Fashion retailers are weighing the role of conversational commerce in luxury shopping..
Last month, Walmart closed Jetblack, its shopping concierge service that catered to an affluent shopper and centered on text message-based communication. The announcement came amid widespread reports of chatbots’ resurgence, which begged the question of where Walmart went wrong. Since, luxury retailers have not shied away from chat commerce but have instead taken alternative approaches, particularly in terms of the service provided. The resounding message: Bots and chat still have legs in luxury.
The consensus is convenient, considering the recent, coronavirus-induced drop in retail foot traffic. E-commerce sales are up, many retail workers are quarantined at home and for those that have invested in digital-based customer service, it can work to pick up the slack. BuyWith, which facilitates live online shopping sessions starring influencers on brands’ websites, has seen a significant boost in demand from brands and retailers since the outbreak first emerged, said Adi Ronen, BuyWith’s co-founder and CEO. “Brands can host events without fear of gathering people in public places,” she said.
Likewise, retailers with chat capabilities in place are better positioned to ride out the current storm.
This week, in sync with its launch in the states, U.K.-based Threads Styling announced new hire Samina Virk as president of its U.S. business. Virk’s first order of business will be expanding local awareness of the luxury retail company, which lets users connect with personal shoppers through text or WhatsApp by swiping up on its Instagram Stories. The shoppers offer styling advice and facilitate orders.
Threads Styling launched in 2009 and has since expanded throughout Europe, as well as to Asia and the Middle East. It has wholesale-like partnerships with nearly 400 luxury brands, including Fendi and Dior, but holds no inventory. Instead, it features their styles in editorial-style videos and makes money on each sale (a fee is baked in at checkout), and brands ship sold merchandise to Threads Styling for distribution. Sixty to 70% of Threads Styling customers are under 35 years old, and they’re typically fashion fans, well-versed in current designers and collections. The average transaction is $3,500, and the return rate is less than 5%. Retention rate is high, with most first-time customers having gone on to make two to three purchases.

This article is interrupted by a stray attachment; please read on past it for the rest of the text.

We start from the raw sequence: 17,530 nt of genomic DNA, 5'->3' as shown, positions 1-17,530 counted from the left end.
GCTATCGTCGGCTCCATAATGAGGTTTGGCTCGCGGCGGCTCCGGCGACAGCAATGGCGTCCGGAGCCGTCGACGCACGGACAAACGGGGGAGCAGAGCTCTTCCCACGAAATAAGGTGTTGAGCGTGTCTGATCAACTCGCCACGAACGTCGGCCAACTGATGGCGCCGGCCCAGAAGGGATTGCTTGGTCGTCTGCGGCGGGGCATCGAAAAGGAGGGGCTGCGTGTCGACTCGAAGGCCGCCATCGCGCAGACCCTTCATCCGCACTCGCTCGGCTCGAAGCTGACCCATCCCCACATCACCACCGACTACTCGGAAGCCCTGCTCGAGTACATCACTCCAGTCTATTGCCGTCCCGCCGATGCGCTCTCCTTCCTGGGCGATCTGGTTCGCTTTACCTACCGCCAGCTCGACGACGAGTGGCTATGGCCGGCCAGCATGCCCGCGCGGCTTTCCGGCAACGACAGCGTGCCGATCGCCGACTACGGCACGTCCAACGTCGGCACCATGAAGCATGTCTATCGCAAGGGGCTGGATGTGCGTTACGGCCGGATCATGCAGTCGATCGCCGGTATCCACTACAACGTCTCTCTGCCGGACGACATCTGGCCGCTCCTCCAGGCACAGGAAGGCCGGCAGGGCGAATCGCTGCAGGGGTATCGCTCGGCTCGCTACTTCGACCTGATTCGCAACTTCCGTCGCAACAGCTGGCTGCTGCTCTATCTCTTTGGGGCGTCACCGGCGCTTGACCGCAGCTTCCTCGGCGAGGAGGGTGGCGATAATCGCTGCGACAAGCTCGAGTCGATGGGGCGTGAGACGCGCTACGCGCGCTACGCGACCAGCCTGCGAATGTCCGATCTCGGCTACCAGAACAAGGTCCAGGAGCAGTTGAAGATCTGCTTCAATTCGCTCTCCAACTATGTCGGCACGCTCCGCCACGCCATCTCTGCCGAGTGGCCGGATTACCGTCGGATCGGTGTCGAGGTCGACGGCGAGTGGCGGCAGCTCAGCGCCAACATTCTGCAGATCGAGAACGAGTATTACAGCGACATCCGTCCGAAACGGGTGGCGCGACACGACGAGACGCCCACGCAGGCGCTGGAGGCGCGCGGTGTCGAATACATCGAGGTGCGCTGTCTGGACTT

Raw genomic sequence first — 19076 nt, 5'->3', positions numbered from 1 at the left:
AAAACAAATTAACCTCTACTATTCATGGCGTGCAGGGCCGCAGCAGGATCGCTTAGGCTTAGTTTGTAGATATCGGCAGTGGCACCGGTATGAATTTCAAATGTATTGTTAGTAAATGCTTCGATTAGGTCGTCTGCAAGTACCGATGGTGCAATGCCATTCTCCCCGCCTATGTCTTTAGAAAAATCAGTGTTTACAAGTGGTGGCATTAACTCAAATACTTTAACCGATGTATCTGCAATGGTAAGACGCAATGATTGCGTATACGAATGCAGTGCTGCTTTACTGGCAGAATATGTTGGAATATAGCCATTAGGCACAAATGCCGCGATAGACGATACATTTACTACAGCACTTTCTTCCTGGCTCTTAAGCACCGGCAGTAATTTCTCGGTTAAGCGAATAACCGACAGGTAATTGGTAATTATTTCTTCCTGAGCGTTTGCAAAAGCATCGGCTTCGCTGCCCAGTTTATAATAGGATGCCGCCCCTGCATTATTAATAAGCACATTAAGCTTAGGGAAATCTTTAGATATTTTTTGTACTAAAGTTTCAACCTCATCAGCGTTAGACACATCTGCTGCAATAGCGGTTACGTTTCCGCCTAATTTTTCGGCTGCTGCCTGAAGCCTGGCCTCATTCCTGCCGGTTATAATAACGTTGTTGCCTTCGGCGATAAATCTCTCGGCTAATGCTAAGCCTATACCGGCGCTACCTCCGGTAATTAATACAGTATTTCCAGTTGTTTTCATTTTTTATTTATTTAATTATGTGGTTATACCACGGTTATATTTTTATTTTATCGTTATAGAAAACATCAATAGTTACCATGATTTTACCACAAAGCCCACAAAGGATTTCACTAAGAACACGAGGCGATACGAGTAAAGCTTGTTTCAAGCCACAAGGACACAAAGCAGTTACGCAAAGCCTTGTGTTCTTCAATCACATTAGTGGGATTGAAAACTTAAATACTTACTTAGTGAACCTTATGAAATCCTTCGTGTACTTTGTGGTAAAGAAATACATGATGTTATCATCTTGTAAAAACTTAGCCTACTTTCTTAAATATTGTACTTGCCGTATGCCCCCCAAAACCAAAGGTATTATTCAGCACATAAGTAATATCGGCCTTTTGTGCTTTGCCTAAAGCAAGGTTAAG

Virk has a long history of launching fashion companies in the U.S. market, including Vestiaire Collective and Asos. She was one of several key hires Threads Styling founder Sophie Hill has made since raising a $20 million Series A round led by C Ventures in 2018. Other hires included a new chief technology officer and subsequent technology team, and new employees in finance. The U.K. headquarters is now made up of 150 people, 50 of whom are personal shoppers.
Virk is currently building out the U.S. team, which is now eight people strong, with two or three more hires to come in the next few weeks. Most hires are U.S.-based personal shoppers, though Virk stressed that one of the key services they’ll offer is being able to source products that aren’t available for purchase through other U.S. stores or e-commerce sites. The shoppers come from various backgrounds, with some having worked for digital platforms and others coming from retail stores. All are trained at Threads Styling’s U.K. headquarters.
Video content, which is shot by an in-house marketing team, is shared across global markets and is meant to provide style inspiration. Brands are mixed to create unique outfits, and new-to-market styles are often featured front and center. Videos have shown influencers showing off purchases from Threads Styling in their closet, for example. And the content is regularly sponsored by brands by the likes of Moncler and La Perla. The company has been known to max out Instagram Stories, which allows for 100 Stories posts a day. In addition to Instagram, customers can view the content and connect with a shopper through Snapchat and WeChat.
“The goal is: Let’s inspire people where they already are,” said Virk.
Upon swiping up, a message auto-populates from the customer to the personal shopper, based on the story that’s swiped. From there, communication is one-on-one, most often through text in the U.S. Personal shoppers can take requests and locate products not featured in Threads Styling content and can also pull from an archive of the company’s videos to showcase a product a customer is considering.